I love writing book reviews and I love reading them. Since I cannot possibly read and review all of the interesting books out there, I publish occasional round-ups of reviews written by other writers. Here are a few notable links I’ve collected over the past few weeks.

Subversive Kingdom by Ed Stetzer. Reviewed by Mark Tubbs. “An unrelenting manifesto for sold-out allegiance to, and activity on behalf of, the one true King of kings and Lord of lords. … Using a selection of Jesus’ parables as source texts, Stetzer shows just how subversive Jesus’ teachings were…and are, for they remain eminently applicable to twenty-first century Christian life.” (Learn more and shop at Amazon)

Killing Calvinism by Greg Dutcher. Reviewed by Mike Leake. “Every Calvinist needs to read this book, whether you’re a new member to club Calvin or you’ve been a Calvinist longer than Charlton Heston has been Moses.  Even those that are non-Calvinist ought to read this book and see the heart of many within the Reformed/Calvinistic movement.  We truly do want to live out the doctrines of grace as Greg Dutcher describes in this book.  When we don’t it’s not a fault of the “system” but of our own hearts.” (Learn more and shop at Amazon

Equipping Counselors for Your Church by Robert Kellemen. Reviewed by Aaron Armstrong. “A much-needed book. It’s practical, helpful and thorough advice offers a strong vision for every-member, one-another ministry—one where every member of the church really is a disciple maker. I’d encourage any church leader to read this book if you’re at all considering incorporating biblical counseling into your ministry—it will take some time, but it will be a blessing to you and your congregation.” (Learn more and shop at Amazon or Westminster Books)

June 22, 2012

Free Stuff Fridays
This week’s Free Stuff Fridays is sponsored by Eternal Perspective Ministries, the ministry of Randy Alcorn. They are offering five great prize packages, each of which contains hardcover editions of three of Randy’s books:

  • Heaven - In the most comprehensive and definitive book on Heaven to date, Randy invites you to picture Heaven the way Scripture describes it.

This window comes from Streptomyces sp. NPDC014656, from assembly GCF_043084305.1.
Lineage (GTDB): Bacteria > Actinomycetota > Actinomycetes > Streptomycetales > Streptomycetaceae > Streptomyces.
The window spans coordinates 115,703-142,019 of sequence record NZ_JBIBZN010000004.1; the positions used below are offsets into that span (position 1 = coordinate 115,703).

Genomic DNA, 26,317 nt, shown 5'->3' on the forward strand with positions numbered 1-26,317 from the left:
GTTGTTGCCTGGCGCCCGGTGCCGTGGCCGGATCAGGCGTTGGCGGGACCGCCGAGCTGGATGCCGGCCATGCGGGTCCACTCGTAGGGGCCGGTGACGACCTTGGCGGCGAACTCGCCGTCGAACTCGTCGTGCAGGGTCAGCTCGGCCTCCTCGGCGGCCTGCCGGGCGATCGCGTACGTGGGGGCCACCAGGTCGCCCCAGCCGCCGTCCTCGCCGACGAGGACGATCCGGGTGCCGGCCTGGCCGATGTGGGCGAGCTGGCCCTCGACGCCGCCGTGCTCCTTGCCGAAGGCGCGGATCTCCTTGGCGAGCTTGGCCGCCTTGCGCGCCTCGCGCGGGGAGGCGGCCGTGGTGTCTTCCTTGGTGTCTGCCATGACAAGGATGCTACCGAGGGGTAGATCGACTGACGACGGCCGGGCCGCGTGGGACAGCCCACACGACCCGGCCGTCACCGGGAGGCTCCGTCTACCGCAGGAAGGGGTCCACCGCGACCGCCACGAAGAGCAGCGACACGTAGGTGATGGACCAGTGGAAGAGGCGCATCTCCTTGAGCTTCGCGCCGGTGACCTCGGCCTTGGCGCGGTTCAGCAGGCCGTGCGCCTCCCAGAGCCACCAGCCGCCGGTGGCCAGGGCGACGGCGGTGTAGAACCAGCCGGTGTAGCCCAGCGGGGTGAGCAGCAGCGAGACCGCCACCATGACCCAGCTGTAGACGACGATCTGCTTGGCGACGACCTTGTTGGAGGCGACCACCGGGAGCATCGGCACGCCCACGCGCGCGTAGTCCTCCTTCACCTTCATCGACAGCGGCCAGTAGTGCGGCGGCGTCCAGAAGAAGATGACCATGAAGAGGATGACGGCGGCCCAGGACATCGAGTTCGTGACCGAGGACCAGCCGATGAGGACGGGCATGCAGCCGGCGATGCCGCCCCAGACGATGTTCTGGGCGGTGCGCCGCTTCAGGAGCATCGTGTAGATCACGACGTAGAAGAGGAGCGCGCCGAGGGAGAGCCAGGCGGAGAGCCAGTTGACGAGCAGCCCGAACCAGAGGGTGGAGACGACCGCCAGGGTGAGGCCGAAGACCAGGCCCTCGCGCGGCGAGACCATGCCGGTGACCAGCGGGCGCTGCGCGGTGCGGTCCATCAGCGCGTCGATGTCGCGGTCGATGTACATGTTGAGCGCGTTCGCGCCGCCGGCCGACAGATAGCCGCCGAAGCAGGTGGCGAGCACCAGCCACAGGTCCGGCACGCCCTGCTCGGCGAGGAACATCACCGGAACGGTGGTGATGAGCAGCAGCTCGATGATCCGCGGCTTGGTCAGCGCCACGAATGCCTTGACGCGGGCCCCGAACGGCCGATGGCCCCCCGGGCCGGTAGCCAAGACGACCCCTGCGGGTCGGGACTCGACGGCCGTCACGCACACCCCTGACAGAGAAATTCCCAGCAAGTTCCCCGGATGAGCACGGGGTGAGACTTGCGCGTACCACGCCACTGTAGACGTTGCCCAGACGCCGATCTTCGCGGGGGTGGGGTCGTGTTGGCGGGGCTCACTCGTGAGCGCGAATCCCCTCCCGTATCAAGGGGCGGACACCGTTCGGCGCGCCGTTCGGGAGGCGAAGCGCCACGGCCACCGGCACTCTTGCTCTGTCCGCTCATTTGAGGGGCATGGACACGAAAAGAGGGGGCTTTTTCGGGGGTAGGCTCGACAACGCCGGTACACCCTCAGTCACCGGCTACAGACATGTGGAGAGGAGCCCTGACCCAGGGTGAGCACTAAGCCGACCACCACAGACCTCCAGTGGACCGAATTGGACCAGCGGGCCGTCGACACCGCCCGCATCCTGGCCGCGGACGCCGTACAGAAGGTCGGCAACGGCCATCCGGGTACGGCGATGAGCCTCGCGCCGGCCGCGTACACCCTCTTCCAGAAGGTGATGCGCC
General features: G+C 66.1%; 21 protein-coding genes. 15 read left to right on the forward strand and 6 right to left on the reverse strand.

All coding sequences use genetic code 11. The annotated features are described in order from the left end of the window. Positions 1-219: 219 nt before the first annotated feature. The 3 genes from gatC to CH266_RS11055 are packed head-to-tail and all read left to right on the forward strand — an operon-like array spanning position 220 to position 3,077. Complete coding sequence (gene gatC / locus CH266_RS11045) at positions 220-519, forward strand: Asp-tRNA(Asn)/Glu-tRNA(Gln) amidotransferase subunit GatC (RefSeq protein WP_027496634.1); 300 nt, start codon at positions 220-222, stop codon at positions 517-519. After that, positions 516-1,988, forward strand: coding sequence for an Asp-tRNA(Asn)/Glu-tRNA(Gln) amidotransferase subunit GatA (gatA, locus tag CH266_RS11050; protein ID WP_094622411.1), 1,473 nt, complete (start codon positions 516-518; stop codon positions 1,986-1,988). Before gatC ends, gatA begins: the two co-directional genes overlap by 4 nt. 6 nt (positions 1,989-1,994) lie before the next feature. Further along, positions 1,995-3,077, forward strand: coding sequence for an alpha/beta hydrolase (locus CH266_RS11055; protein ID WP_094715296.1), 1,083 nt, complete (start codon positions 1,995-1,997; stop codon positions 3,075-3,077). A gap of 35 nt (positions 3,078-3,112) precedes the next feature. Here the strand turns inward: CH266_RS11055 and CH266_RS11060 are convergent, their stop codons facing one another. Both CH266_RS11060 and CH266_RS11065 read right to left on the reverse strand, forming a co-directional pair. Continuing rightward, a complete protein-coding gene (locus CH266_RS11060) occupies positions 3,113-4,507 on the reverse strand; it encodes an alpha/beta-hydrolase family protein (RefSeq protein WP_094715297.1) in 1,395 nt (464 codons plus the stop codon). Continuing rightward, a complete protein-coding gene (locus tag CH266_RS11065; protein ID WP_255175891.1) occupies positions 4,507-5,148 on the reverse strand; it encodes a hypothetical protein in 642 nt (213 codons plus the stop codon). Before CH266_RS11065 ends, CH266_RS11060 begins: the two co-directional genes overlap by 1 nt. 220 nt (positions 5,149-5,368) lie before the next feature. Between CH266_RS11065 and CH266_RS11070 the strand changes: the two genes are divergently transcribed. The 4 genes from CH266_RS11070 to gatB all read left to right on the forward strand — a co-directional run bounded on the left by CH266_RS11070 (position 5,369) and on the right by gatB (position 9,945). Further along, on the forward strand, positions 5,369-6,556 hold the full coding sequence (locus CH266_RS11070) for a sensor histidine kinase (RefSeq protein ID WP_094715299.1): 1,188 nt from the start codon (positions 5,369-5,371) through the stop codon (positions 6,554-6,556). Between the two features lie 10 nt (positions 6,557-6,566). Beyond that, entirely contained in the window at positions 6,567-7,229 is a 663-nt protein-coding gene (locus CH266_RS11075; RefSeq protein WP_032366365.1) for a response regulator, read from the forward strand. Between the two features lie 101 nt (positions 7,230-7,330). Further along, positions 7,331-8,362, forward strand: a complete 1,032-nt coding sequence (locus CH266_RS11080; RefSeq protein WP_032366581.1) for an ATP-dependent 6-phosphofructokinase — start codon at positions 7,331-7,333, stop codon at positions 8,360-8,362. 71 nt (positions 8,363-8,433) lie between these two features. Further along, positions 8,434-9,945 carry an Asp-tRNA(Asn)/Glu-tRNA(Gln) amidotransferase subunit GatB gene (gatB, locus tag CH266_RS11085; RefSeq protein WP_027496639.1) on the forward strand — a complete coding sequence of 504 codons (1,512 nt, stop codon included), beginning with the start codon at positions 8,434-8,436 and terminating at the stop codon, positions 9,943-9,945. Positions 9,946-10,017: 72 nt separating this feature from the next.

• We Shall See God - Alcorn has compiled the most profound spiritual insights on the topic of eternity from Charles Spurgeon’s sermons and arranged them into an easily-accessible, highly inspirational format.
  • Eternal Perspectives - A comprehensive collection of quotations intended to stir your soul with a myriad of thoughts and imaginings on the wonderful world that awaits us. 

Eternal PerspectivesHere’s a little bit more about Eternal Perspectives, Alcorn’s most recent book:

Brimming with more than 1500 verses, quotes, and selected reflections on the topic of Heaven, the New Earth, and life after death, Eternal Perspectives is the most comprehensive collection of quotations about Heaven ever compiled. Filled with inspirational passages and insights from such noted authors, scholars, and theologians as Augustine, Aquinas, Martin Luther, Jonathan Edwards, John Wesley, Charles Spurgeon, D.L. Moody, C.S. Lewis, A. W. Tozer, Alister McGrath, John Piper, N. T. Wright, Joni Eareckson Tada, and many others, Eternal Perspectives is the ultimate resource for anyone looking for inspirational quotes and passages on the topic of Heaven.

Whether you choose to skip from section to section or read the entire volume straight through, these profound and enlightening insights will help you draw closer to the one who made you for himself, deepen your desire for the place he is making for you, and provide you with a multitude of life changing eternal perspectives.

Also, EPM is offering you 20% off the already discounted prices in the EPM online store when you use the discount code challies at checkout. Offer expires June 29, 2012. For example, Randy’s book Heaven (retail $24.99, EPM everyday low price $14.99) is $11.99 with the discount. When you purchase Randy’s books from the EPM online store, the profits go directly to support the work of the ministry and fund their operating expenses. This frees them up to continue giving away 100% of the author book royalties to missions, famine relief, pro-life work, and other worthy ministries.

If you’d like to connect with EPM and learn about other specials and promotions for Randy Alcorn’s books, like them on Facebook.